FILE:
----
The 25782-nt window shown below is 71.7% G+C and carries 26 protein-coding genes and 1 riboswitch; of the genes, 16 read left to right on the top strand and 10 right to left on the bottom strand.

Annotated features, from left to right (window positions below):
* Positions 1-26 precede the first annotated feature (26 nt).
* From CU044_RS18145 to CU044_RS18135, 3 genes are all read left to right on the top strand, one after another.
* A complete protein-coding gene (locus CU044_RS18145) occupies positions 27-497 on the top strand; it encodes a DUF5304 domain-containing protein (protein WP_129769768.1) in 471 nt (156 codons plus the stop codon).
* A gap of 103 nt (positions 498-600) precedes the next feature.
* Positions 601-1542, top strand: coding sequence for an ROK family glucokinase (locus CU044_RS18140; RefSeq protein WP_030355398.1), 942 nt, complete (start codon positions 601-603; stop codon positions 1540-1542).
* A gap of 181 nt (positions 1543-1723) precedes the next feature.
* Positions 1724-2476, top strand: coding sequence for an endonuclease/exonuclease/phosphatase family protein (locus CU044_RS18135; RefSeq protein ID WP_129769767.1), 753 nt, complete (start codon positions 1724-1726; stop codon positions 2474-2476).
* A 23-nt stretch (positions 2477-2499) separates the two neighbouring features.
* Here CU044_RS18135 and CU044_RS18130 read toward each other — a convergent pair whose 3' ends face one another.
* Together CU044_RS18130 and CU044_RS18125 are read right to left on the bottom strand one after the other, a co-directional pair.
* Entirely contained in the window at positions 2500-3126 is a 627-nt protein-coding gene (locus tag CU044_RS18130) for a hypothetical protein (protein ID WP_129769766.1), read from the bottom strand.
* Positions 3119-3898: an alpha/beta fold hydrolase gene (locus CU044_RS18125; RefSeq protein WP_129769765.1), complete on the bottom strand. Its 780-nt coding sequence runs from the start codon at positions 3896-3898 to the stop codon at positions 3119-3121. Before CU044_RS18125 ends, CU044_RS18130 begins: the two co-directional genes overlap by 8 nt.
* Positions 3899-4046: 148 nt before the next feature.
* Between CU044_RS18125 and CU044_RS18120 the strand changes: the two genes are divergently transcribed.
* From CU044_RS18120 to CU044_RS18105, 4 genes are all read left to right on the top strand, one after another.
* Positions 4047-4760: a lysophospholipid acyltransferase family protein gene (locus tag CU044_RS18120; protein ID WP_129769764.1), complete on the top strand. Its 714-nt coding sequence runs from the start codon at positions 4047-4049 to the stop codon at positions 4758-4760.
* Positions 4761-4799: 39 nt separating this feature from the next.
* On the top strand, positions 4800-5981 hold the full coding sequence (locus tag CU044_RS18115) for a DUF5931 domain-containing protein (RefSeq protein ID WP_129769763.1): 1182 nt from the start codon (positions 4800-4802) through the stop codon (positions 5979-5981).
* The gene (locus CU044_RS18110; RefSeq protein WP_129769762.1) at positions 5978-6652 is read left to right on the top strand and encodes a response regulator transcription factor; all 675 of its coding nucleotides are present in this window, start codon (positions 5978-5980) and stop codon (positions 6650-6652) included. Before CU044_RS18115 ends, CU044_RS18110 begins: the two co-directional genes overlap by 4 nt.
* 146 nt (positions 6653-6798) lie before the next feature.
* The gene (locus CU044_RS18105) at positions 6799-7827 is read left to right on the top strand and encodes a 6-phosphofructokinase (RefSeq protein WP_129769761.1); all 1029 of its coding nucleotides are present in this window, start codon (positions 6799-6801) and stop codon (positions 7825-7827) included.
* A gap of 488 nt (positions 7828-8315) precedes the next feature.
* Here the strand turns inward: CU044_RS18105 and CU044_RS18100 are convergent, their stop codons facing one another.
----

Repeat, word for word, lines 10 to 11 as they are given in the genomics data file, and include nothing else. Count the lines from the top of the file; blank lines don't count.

* A 23-nt stretch (positions 2477-2499) separates the two neighbouring features.
* Here CU044_RS18135 and CU044_RS18130 read toward each other — a convergent pair whose 3' ends face one another.